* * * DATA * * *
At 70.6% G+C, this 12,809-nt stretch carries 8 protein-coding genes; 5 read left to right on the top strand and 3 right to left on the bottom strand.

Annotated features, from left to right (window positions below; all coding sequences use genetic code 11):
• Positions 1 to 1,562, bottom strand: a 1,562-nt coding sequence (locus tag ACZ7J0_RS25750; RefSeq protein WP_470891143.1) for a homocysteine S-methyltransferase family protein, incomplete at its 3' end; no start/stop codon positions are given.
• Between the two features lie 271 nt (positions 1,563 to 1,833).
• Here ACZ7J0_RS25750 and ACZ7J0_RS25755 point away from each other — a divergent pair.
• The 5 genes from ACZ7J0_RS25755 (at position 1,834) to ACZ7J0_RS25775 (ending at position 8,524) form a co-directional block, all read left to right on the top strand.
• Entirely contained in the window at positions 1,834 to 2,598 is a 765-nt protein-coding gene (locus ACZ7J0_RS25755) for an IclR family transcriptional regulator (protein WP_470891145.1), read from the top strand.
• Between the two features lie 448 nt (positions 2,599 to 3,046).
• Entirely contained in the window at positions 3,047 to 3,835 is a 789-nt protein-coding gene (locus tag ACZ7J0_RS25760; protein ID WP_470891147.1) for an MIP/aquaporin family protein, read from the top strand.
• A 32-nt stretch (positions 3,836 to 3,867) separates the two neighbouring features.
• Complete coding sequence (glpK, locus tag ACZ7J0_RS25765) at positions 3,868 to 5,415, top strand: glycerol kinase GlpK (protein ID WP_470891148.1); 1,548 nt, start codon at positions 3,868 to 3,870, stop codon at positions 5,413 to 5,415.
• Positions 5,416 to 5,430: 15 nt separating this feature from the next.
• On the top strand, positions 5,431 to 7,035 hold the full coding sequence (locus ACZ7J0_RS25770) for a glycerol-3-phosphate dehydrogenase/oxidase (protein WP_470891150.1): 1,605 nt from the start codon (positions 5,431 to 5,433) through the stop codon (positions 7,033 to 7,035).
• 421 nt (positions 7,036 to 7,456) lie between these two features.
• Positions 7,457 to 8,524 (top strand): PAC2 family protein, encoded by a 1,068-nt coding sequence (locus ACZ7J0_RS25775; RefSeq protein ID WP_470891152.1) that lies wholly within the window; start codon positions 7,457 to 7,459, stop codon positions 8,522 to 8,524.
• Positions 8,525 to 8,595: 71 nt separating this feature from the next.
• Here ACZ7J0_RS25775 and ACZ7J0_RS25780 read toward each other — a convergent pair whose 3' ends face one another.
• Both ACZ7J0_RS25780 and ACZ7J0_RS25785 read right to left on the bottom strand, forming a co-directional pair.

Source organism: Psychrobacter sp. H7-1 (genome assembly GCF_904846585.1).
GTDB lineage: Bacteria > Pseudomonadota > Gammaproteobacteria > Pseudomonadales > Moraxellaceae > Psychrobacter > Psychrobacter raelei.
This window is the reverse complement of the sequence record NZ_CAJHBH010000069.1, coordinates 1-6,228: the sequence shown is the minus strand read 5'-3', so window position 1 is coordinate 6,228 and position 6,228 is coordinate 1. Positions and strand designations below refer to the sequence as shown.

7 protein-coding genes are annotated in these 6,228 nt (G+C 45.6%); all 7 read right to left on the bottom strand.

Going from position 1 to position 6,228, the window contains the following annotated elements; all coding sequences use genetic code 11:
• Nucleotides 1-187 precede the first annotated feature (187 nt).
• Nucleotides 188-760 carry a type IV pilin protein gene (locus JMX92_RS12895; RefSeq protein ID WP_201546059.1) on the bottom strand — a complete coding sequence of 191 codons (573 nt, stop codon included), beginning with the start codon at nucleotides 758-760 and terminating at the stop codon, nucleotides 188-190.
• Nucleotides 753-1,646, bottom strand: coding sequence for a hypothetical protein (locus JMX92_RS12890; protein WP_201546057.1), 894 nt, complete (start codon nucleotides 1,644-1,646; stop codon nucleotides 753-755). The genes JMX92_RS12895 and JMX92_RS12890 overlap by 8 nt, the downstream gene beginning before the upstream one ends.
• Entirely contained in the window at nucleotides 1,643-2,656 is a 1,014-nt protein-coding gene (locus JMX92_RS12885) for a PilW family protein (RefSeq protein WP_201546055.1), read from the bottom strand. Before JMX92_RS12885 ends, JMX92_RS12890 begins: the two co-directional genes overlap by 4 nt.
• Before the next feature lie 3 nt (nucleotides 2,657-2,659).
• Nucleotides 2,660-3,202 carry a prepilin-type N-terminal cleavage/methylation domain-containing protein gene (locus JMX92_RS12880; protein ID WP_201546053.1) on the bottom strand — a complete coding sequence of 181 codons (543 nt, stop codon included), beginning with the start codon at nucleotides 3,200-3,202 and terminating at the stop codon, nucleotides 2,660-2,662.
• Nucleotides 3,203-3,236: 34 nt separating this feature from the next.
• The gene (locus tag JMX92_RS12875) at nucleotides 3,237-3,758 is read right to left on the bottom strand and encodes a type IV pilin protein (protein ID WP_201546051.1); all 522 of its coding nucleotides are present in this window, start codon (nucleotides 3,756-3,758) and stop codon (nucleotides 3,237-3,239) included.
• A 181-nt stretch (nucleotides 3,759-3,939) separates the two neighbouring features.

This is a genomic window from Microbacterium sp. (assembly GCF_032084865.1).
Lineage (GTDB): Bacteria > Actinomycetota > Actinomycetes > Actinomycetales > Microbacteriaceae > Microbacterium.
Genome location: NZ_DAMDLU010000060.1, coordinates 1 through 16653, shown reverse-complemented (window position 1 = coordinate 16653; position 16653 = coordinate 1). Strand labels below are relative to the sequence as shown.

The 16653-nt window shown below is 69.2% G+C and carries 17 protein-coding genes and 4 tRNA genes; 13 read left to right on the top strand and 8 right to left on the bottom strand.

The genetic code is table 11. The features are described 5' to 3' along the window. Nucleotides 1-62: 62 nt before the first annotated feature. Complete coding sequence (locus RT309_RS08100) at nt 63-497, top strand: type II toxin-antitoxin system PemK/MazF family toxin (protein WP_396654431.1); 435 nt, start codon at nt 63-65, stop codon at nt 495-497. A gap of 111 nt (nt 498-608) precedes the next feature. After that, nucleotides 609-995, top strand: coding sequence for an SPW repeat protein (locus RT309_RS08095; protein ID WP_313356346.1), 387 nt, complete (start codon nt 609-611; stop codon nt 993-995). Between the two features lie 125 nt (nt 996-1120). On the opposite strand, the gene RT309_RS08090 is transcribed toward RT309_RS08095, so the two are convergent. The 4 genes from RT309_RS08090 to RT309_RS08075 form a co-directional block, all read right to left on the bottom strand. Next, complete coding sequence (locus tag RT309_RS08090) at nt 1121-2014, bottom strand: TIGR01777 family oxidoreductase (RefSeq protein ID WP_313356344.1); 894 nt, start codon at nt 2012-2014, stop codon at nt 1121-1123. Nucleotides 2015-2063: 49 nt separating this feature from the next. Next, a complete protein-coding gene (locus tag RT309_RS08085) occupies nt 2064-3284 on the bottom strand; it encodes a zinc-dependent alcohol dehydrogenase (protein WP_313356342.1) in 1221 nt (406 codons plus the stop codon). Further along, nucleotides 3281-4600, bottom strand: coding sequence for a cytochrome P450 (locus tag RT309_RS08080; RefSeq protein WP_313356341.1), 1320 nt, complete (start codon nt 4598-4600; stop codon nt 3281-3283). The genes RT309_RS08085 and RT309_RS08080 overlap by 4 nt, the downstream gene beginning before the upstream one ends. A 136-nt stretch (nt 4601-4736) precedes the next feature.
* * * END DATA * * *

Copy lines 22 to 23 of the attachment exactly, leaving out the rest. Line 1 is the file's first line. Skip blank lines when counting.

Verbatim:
7 protein-coding genes are annotated in these 6,228 nt (G+C 45.6%); all 7 read right to left on the bottom strand.

Going from position 1 to position 6,228, the window contains the following annotated elements; all coding sequences use genetic code 11: